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New report identifies health system learning opportunities for how COVID-19 care is provided in Aotearoa New Zealand...

System safety
17 April 2023

Te Tāhū Hauora Health Quality & Safety Commission (Te Tāhū Hauora) has released a report looking at how four COVID-19 Care in the Community (CCitC) hubs in Auckland and Southland, (hubs were identified by Manatū Hauora | Ministry of Health), have functioned during the first half of 2022 and identified a series of system level learning opportunities.

Te Tāhū Hauora completed this important piece of work through a collaborative process with the four CCitC hubs. The review also highlighted the different ways that Māori and Pacific hubs provided care, shaped by the cultural lens they brought to providing care.

Te Tāhū Hauora clinical lead for system safety, Dr Carl Horsley, says, ‘The report identifies CCitC as an excellent example of a resilient system. Adaptation was central both to meeting the different needs of those with COVID-19, as well as being able to reconfigure the health care response to meet dynamic system demands.’

The CCitC response highlighted the different realities and health needs that exist within Aotearoa New Zealand. Rather than a single response, multiple responses were required to deliver safe care that met the differentiated needs of people. These responses were built on the existing relationships that the CCitC hubs had with their communities.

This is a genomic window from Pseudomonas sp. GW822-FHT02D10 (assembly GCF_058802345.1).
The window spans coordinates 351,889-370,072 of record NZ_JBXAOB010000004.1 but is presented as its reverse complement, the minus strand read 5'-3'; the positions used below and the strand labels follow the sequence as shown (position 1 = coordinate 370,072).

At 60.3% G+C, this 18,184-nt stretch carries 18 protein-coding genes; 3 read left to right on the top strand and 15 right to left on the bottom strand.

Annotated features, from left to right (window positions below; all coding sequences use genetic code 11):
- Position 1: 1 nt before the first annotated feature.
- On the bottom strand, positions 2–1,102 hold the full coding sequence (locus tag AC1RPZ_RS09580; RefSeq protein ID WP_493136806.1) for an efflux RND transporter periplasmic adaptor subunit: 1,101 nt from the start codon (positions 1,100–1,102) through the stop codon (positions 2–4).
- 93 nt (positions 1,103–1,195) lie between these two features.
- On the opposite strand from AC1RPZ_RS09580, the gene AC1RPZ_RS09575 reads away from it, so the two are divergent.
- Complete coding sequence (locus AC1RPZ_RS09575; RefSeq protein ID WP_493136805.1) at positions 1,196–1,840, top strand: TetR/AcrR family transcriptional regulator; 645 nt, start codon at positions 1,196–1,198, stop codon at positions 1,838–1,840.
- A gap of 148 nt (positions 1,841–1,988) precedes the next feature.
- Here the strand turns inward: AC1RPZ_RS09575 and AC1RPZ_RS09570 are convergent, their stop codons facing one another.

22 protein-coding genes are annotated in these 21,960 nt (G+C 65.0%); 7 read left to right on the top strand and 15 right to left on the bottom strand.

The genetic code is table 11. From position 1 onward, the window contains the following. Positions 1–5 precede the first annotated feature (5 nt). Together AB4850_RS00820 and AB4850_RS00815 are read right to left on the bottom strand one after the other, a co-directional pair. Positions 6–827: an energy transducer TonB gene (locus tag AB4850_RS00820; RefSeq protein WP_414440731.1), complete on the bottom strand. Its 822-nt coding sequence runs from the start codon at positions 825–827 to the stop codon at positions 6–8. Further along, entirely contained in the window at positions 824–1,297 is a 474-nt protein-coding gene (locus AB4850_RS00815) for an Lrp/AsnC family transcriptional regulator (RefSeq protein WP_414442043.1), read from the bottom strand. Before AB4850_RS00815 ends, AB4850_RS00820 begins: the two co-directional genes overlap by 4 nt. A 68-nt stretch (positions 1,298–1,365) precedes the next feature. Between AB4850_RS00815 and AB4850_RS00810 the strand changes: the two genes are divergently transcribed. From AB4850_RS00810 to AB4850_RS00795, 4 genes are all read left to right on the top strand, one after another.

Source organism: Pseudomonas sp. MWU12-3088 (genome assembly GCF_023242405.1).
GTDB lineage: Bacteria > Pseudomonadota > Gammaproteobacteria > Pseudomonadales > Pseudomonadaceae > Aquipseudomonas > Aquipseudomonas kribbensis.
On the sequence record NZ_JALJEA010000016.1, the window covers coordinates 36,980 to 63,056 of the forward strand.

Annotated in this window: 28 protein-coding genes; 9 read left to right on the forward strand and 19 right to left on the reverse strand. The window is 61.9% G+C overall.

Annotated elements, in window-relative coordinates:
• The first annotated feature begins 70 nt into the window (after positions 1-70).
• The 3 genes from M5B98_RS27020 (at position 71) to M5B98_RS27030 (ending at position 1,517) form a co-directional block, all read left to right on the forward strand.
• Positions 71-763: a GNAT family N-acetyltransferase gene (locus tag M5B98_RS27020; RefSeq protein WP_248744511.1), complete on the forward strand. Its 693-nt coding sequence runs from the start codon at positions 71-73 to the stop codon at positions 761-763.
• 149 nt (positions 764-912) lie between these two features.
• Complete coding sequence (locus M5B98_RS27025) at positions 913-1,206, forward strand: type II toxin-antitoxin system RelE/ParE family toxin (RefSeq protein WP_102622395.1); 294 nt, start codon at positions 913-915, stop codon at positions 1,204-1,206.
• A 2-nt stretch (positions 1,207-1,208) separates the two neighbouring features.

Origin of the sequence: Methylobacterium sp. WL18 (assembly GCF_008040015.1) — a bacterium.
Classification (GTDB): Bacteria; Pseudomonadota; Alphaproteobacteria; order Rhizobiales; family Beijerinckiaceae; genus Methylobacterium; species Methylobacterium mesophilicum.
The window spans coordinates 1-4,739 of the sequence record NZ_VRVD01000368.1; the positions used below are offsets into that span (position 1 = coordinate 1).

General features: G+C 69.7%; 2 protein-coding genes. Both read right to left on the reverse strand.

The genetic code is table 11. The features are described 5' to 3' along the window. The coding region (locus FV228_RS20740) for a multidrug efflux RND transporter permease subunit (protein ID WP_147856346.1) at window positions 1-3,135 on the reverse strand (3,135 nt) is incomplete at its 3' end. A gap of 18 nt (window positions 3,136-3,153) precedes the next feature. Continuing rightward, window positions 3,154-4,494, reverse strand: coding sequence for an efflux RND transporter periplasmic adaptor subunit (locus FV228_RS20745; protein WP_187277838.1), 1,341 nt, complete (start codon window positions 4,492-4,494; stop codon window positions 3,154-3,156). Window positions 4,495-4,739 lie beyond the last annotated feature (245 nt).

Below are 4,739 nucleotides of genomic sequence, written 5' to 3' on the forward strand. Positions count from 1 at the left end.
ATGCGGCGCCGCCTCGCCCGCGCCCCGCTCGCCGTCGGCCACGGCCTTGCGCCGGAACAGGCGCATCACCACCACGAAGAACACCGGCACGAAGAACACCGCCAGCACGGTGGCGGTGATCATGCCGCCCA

The report also aimed to understand both the enablers and challenges to care delivery and use these for future improvement work. Dr Horsley says, ‘This review has identified system improvement opportunities that can further inform and strengthen the existing national and regional health care system to support those providing care. These include improvement opportunities in the areas of safety learning, information technology (IT), commissioning of care, workforce development, and supporting consumer and whānau-centred care.

Other important points have been highlighted in the report:

  • Differing contexts meant that there was no ‘one size fits all’ approach. There was a need to work relationally to understand the contexts and find solutions that met these diverse needs.
  • Decentralised responses were needed to respond rapidly to the changing needs of communities yet these were dependent on centralised resourcing and strategic direction. This local-central interdependence created challenges to coordination.
  • The historical system structures, priorities and funding models conditioned and constrained the way the response unfolded. Issues of power and voice were central to challenging these and finding new ways of working.
  • The formal safety systems captured certain kinds of harm but were blind to many significant risks being managed by staff.
  • The response relied on reprioritisation of care and redeployment of staff. The capability to respond effectively to future waves cannot be assumed.

Dr Horsley says, ‘On behalf of Te Tāhū Hauora, we would like to express our sincere appreciation to all contributors to this report for their work, dedication and contributions to our communities during the continued uncertain times of the COVID-19 pandemic.’

You can learn more about the review by reading the full report here.